However, recently scientists believed that dark matter was in some way attached to galaxies but recent discoveries have proved otherwise as an apparent large mass of dark matter has been detected in the positioning of a previous collision between galaxies. This finding defies prior beliefs as it means that dark matter can act on its own.
By Thomas, 16:00
The “Space Sandwich”
According to new NASA research, some components vital in the creation of life has been found in meteorites. The evidence suggests that just like a sandwich, the components can be hot or cold, this would increase the likelihood that life started elsewhere in the universe as well as on our planet. Thanks for this recent discovery can be given to the Goddard team who have found amino acids within carbon-rich meteorites which have fallen to Earth. Amino acids are vital in the creation of life as they are used to make up proteins which are used by living things to speed up processes and used to build structures within bodies, such as hair, skin, muscle and etcetera.
The scientists involved with the investigation are certain that the amino acids found in the meteorites were created in space and are not a result of contamination. They think this because the amino acids found were not a part of a polymer (a chain of molecules). Almost all amino acids within biology and industry are parts of polymers. In addition, only a small proportion of amino acids found could be used to create proteins (proteinogenic amino acids); thus supporting the theory that the amino acids were not contaminated by terrestrial life.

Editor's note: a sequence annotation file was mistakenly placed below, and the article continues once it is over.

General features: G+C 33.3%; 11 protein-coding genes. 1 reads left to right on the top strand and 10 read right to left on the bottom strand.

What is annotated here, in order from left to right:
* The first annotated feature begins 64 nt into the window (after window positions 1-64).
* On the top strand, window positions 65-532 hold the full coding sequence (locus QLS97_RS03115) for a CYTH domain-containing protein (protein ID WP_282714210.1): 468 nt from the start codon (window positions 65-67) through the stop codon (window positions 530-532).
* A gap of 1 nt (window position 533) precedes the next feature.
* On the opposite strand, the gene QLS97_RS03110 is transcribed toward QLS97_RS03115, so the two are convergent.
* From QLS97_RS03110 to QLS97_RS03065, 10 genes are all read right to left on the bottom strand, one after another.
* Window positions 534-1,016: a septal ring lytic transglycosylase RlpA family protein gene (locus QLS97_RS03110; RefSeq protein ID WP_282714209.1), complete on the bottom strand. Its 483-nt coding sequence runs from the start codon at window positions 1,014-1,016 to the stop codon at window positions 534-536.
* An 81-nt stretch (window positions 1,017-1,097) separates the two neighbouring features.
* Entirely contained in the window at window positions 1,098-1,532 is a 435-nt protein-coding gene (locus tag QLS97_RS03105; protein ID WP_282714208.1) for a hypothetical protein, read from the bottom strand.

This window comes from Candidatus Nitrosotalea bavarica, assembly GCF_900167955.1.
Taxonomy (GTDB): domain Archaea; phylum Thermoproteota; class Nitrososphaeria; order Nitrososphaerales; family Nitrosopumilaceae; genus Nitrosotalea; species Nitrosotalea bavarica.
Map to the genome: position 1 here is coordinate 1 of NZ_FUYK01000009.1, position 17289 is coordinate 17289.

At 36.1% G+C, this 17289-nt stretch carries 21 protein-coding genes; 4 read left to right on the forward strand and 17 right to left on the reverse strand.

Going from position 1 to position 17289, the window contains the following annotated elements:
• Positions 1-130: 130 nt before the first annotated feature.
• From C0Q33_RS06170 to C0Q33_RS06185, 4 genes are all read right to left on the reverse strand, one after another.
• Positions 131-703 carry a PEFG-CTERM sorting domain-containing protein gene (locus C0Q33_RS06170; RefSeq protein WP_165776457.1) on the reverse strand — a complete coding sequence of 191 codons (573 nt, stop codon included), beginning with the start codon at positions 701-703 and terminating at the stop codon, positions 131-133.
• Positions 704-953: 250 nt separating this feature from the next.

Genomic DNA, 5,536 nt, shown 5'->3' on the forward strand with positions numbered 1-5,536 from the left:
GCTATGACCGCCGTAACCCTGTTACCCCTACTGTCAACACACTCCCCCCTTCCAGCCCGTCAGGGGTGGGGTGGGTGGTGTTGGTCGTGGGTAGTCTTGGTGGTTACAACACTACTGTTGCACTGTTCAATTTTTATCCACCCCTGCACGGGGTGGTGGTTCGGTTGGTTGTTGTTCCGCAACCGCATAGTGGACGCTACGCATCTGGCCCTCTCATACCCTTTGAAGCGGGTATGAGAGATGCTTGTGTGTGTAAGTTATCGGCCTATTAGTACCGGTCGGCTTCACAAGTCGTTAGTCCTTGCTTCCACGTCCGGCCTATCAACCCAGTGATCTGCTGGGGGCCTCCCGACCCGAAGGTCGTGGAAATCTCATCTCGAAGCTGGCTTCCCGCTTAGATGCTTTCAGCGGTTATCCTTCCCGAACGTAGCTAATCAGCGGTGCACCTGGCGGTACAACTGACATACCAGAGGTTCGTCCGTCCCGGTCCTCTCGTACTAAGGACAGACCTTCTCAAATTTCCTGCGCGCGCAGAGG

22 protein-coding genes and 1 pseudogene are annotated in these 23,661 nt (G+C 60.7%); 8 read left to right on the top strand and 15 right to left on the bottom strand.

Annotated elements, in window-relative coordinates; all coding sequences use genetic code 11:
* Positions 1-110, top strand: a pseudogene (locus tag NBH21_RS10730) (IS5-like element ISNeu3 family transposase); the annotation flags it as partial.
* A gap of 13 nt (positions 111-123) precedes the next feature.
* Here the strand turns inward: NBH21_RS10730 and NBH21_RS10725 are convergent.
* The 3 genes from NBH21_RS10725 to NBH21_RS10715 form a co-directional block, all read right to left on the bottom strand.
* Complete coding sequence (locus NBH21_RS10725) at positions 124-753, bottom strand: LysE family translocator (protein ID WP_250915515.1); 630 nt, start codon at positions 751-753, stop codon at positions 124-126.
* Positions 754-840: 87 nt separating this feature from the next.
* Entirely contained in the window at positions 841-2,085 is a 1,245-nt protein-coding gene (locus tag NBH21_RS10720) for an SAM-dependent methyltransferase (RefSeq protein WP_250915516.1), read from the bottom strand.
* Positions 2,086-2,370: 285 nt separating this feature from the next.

By Thomas 15:30
Through The Geomagnetic Storm
Glowing bright green in the sky, the northern aurora is truly a sight to behold. The recent auroras which have mesmerised thousands in northern Britain are cause by solar activity. Gusts of solar wind clash against the Earth’s magnetic field, causing its protective magnetic shell to rattle. This allows charged particles to rain across the poles which light up the atmosphere, wherever the fall.
Recently, a few astronauts were lucky enough to experience this beautiful, natural lightshow close up in the International Space Station (ISS) as the ISS flew through a geomagnetic storm. This unforgettable experience was caused by the “auroral ovals” expanding, allowing the ISS to travel straight through. The “auroral ovals” are doughnut shaped holes in the Earth’s atmosphere which host the charged particles and can expand when there is more solar activity.
Above, a picture of the Northern aurora; taken in Greenland.
However, after the Sun experiencing many years of low activity, the Sun has started to reawaken and scientists predict that 2013 will hold more auroras than this year, which is already astonishing. This means the greatest lightshow on Earth, is about to get even better.
By Thomas 15:00